Why blame BCCI in power game?
The Board of Control for Cricket in India is accused of muscling their way to get former leg-spinner Laxman Sivaramakrishnan into the International Cricket Council's prestigious Cricket Committee as a players' representative
The Board of Control for Cricket in India is accused of muscling their way to get former leg-spinner Laxman Sivaramakrishnan into the International Cricket Council’s prestigious Cricket Committee as a players’ representative. The players’ body for South Africa is not happy and so is Australia’s. The committee has Anil Kumble as its head and Ravi Shastri as a media representative, so Chennai-based, India Cements employee Sivaramakrishnan becomes the third Indian on the panel.
Sivaramakrishnan edged out Tim May, the chief executive of the Federation of International Cricketers’ Associations (FICA), an organisation which doesn’t receive Christmas cards from the BCCI. There’s nothing new in the BCCI’s accusation.
The power BCCI wields is not healthy for world cricket and shows the other boards in poor light. While their Indian counterparts have cashed in on the country’s cricket mania, the others have failed to do so. Hence, the dependence on India.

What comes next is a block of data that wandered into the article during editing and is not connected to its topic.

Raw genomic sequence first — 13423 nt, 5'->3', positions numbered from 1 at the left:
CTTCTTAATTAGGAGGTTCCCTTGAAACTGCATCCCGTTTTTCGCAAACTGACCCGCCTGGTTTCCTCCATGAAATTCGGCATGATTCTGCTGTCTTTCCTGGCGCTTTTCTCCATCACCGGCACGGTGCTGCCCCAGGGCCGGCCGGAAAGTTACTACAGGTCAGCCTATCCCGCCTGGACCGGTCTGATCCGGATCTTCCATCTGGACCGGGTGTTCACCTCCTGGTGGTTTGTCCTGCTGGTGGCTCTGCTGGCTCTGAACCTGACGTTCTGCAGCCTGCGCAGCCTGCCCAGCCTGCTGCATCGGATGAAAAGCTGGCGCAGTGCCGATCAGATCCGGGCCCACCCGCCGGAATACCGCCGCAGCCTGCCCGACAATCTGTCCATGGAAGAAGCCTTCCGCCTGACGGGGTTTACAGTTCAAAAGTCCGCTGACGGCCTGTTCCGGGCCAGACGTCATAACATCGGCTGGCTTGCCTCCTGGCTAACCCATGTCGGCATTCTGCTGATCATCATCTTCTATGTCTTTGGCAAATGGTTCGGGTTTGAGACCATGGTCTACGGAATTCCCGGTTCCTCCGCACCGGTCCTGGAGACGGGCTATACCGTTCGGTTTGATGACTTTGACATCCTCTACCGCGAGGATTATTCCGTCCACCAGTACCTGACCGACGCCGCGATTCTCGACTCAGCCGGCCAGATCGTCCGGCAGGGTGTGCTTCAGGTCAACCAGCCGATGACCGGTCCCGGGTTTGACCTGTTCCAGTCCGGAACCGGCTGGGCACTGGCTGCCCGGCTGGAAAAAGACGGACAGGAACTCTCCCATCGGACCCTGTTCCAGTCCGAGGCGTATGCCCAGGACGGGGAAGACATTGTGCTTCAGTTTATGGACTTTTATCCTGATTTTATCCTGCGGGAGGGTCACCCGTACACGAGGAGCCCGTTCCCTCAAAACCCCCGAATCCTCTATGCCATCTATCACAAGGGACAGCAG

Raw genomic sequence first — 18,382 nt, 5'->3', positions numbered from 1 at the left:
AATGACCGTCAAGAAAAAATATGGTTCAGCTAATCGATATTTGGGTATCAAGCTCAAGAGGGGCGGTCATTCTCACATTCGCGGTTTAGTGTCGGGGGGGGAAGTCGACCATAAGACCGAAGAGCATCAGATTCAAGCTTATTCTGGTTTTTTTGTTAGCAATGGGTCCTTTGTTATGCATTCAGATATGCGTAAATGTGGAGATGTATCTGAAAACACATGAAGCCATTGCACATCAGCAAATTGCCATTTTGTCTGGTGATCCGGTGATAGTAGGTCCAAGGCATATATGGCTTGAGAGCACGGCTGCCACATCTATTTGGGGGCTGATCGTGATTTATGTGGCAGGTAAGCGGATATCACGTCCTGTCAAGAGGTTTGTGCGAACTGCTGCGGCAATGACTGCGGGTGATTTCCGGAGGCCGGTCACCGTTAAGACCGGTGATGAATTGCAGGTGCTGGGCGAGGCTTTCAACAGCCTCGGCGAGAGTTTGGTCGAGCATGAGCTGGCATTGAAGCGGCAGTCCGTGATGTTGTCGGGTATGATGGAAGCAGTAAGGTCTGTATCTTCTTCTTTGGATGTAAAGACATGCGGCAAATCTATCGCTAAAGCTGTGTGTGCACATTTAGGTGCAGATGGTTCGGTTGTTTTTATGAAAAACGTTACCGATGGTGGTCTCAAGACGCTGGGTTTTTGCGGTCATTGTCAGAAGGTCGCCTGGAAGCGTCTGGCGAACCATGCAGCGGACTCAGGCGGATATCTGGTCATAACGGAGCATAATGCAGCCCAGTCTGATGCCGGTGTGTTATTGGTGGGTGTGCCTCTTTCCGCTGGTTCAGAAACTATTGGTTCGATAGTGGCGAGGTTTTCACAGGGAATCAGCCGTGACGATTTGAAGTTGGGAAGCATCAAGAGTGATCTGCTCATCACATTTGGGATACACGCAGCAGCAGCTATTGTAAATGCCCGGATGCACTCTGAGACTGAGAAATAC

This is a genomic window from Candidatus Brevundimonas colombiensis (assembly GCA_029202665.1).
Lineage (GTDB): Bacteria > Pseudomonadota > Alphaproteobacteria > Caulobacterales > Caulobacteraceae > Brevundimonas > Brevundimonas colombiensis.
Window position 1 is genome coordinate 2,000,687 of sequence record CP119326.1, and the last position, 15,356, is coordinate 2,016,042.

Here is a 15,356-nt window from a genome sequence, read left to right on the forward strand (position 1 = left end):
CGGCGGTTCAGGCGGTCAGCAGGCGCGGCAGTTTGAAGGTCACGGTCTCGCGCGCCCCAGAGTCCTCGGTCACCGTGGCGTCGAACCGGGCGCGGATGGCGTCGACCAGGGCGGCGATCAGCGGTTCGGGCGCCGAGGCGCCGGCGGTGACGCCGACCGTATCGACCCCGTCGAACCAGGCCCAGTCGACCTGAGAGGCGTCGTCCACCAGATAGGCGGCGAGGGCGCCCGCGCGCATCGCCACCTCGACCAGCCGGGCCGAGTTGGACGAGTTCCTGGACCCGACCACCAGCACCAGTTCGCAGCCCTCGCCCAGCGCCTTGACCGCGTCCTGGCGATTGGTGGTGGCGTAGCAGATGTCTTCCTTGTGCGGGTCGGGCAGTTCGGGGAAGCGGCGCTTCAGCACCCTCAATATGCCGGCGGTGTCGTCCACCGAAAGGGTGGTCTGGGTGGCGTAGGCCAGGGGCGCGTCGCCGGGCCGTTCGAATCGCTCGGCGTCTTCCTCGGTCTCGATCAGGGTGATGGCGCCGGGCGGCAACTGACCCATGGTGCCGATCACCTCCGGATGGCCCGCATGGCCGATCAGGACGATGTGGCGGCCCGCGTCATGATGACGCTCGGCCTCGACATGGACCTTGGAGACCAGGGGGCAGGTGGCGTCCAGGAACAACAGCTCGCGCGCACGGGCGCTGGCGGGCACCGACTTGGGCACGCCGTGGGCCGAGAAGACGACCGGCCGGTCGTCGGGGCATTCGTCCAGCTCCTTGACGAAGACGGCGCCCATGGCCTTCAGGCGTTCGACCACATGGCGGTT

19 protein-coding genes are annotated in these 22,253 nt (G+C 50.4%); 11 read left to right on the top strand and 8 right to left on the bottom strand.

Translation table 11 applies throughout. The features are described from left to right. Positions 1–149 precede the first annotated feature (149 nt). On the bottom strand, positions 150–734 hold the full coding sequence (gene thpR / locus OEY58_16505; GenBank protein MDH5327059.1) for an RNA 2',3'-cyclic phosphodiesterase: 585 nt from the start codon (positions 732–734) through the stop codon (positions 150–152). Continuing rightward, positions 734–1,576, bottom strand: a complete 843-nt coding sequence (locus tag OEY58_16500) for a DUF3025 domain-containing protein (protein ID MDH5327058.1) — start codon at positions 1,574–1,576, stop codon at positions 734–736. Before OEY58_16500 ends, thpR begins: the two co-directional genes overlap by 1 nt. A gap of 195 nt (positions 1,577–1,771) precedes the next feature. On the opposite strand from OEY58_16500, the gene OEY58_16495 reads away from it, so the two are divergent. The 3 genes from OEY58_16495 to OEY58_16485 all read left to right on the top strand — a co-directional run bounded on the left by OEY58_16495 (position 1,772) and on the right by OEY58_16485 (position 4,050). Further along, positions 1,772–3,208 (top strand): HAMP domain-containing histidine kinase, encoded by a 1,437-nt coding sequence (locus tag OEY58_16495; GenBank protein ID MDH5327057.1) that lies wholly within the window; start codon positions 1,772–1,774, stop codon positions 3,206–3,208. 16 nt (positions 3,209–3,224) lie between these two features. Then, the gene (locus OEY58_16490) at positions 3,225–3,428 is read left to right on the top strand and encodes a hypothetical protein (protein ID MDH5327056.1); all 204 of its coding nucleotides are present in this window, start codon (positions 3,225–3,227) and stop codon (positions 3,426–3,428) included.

Chances of BCCI supporters in the corridors of world cricket not continuing to be weak are as slim as Bangladesh winning the next World Cup. South Africa and Australia don’t seem to be heading for victory in the power game.
Gaining and losing support has been part of the cricket administrative potpourri for years and it must not be forgotten how England and Australia dominated in the past.
It is going to be a grin-and-bear-it situation for some boards. India will continue to dominate unless of course the economy is paralysed.
Australia and South Africa shouldn’t be complaining because they are allies of the BCCI where the Champions League Twenty20 tournament is concerned.
This year too the tournament will be held in India and the BCCI is not the only cricket establishment to gain through cricketainment.